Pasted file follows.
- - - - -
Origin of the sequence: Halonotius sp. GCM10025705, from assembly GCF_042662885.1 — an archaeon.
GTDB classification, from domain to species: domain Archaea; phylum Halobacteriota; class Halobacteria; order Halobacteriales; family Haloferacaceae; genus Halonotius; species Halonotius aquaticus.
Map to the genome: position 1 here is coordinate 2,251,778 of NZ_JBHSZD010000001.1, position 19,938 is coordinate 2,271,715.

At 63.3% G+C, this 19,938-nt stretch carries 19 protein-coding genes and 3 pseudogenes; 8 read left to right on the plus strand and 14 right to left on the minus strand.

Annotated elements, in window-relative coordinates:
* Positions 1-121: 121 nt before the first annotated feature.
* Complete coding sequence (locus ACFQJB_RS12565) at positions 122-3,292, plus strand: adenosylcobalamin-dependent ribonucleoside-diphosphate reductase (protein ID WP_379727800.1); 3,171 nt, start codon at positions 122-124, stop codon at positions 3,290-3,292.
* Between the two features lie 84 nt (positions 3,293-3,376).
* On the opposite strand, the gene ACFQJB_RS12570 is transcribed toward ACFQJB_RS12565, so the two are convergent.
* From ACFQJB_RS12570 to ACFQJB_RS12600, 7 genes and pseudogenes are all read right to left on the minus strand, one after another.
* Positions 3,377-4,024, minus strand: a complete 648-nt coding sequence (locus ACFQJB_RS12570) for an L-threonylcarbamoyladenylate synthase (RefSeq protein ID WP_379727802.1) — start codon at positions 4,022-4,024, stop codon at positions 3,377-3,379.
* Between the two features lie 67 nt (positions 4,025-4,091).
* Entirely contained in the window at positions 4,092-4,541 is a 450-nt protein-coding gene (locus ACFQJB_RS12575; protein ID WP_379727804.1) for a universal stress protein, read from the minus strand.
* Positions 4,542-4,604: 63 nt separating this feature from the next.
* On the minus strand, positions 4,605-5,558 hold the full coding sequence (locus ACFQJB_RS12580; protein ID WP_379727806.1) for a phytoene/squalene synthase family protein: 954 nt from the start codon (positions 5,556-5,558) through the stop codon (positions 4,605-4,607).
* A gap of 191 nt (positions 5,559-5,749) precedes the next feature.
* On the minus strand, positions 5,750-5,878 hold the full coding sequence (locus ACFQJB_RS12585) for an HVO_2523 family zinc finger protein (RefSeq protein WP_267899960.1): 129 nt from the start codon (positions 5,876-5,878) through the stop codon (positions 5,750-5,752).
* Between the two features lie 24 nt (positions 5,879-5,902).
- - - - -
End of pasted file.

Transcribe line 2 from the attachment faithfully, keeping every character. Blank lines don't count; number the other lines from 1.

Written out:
GTDB classification, from domain to species: domain Archaea; phylum Halobacteriota; class Halobacteria; order Halobacteriales; family Haloferacaceae; genus Halonotius; species Halonotius aquaticus.